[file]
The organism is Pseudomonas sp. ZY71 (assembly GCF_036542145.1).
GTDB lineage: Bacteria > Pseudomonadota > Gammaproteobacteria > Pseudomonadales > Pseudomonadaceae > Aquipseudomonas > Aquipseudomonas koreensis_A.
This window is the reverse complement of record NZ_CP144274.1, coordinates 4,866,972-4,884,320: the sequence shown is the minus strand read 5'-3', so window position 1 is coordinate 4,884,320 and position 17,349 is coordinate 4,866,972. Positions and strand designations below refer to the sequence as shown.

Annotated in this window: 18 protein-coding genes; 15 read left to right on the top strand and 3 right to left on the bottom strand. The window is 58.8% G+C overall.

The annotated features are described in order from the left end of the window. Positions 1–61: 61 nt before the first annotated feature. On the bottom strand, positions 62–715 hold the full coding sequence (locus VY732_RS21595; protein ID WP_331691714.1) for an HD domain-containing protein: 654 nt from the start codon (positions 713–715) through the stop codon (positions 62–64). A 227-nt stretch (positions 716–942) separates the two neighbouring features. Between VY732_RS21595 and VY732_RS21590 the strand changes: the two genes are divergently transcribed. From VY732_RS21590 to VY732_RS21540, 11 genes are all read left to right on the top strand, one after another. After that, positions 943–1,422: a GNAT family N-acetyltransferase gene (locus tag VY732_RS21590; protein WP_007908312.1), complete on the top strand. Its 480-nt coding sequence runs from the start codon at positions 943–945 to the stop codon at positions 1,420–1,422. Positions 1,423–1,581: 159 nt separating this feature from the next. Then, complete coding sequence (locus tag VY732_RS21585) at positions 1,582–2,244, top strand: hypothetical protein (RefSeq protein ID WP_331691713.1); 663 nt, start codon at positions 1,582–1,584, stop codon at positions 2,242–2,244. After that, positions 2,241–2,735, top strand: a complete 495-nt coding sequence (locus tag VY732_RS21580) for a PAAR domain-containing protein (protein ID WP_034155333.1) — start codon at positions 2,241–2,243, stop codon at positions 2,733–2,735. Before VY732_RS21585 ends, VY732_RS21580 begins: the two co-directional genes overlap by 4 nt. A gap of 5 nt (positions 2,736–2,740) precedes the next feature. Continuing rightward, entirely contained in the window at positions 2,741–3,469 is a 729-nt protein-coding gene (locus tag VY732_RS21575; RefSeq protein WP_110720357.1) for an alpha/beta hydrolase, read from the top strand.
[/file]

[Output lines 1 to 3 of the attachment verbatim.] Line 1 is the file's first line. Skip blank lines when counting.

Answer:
The organism is Pseudomonas sp. ZY71 (assembly GCF_036542145.1).
GTDB lineage: Bacteria > Pseudomonadota > Gammaproteobacteria > Pseudomonadales > Pseudomonadaceae > Aquipseudomonas > Aquipseudomonas koreensis_A.
This window is the reverse complement of record NZ_CP144274.1, coordinates 4,866,972-4,884,320: the sequence shown is the minus strand read 5'-3', so window position 1 is coordinate 4,884,320 and position 17,349 is coordinate 4,866,972. Positions and strand designations below refer to the sequence as shown.